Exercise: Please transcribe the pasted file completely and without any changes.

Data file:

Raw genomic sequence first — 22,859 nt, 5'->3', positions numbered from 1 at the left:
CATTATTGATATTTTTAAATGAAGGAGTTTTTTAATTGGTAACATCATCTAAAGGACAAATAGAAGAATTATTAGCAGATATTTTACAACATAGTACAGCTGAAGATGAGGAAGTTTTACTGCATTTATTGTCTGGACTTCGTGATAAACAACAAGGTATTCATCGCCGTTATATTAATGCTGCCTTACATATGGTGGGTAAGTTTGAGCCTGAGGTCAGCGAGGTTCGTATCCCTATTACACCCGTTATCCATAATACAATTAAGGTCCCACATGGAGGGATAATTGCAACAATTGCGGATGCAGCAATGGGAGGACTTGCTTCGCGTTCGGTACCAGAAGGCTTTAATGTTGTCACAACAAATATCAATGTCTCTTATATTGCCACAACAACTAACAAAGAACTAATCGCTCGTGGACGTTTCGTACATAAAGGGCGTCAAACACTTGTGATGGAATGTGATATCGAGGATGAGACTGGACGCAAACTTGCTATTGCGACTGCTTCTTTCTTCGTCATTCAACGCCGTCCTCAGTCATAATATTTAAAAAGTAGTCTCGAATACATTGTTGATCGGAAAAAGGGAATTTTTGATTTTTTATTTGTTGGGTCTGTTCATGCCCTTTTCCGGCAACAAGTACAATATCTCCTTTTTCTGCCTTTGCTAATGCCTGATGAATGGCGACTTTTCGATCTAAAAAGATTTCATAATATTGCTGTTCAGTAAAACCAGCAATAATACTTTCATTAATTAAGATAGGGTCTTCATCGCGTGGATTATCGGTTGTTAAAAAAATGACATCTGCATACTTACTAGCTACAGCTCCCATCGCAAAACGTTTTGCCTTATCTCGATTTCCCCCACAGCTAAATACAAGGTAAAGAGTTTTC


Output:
Raw genomic sequence first — 22,859 nt, 5'->3', positions numbered from 1 at the left:
CATTATTGATATTTTTAAATGAAGGAGTTTTTTAATTGGTAACATCATCTAAAGGACAAATAGAAGAATTATTAGCAGATATTTTACAACATAGTACAGCTGAAGATGAGGAAGTTTTACTGCATTTATTGTCTGGACTTCGTGATAAACAACAAGGTATTCATCGCCGTTATATTAATGCTGCCTTACATATGGTGGGTAAGTTTGAGCCTGAGGTCAGCGAGGTTCGTATCCCTATTACACCCGTTATCCATAATACAATTAAGGTCCCACATGGAGGGATAATTGCAACAATTGCGGATGCAGCAATGGGAGGACTTGCTTCGCGTTCGGTACCAGAAGGCTTTAATGTTGTCACAACAAATATCAATGTCTCTTATATTGCCACAACAACTAACAAAGAACTAATCGCTCGTGGACGTTTCGTACATAAAGGGCGTCAAACACTTGTGATGGAATGTGATATCGAGGATGAGACTGGACGCAAACTTGCTATTGCGACTGCTTCTTTCTTCGTCATTCAACGCCGTCCTCAGTCATAATATTTAAAAAGTAGTCTCGAATACATTGTTGATCGGAAAAAGGGAATTTTTGATTTTTTATTTGTTGGGTCTGTTCATGCCCTTTTCCGGCAACAAGTACAATATCTCCTTTTTCTGCCTTTGCTAATGCCTGATGAATGGCGACTTTTCGATCTAAAAAGATTTCATAATATTGCTGTTCAGTAAAACCAGCAATAATACTTTCATTAATTAAGATAGGGTCTTCATCGCGTGGATTATCGGTTGTTAAAAAAATGACATCTGCATACTTACTAGCTACAGCTCCCATCGCAAAACGTTTTGCCTTATCTCGATTTCCCCCACAGCTAAATACAAGGTAAAGAGTTTTC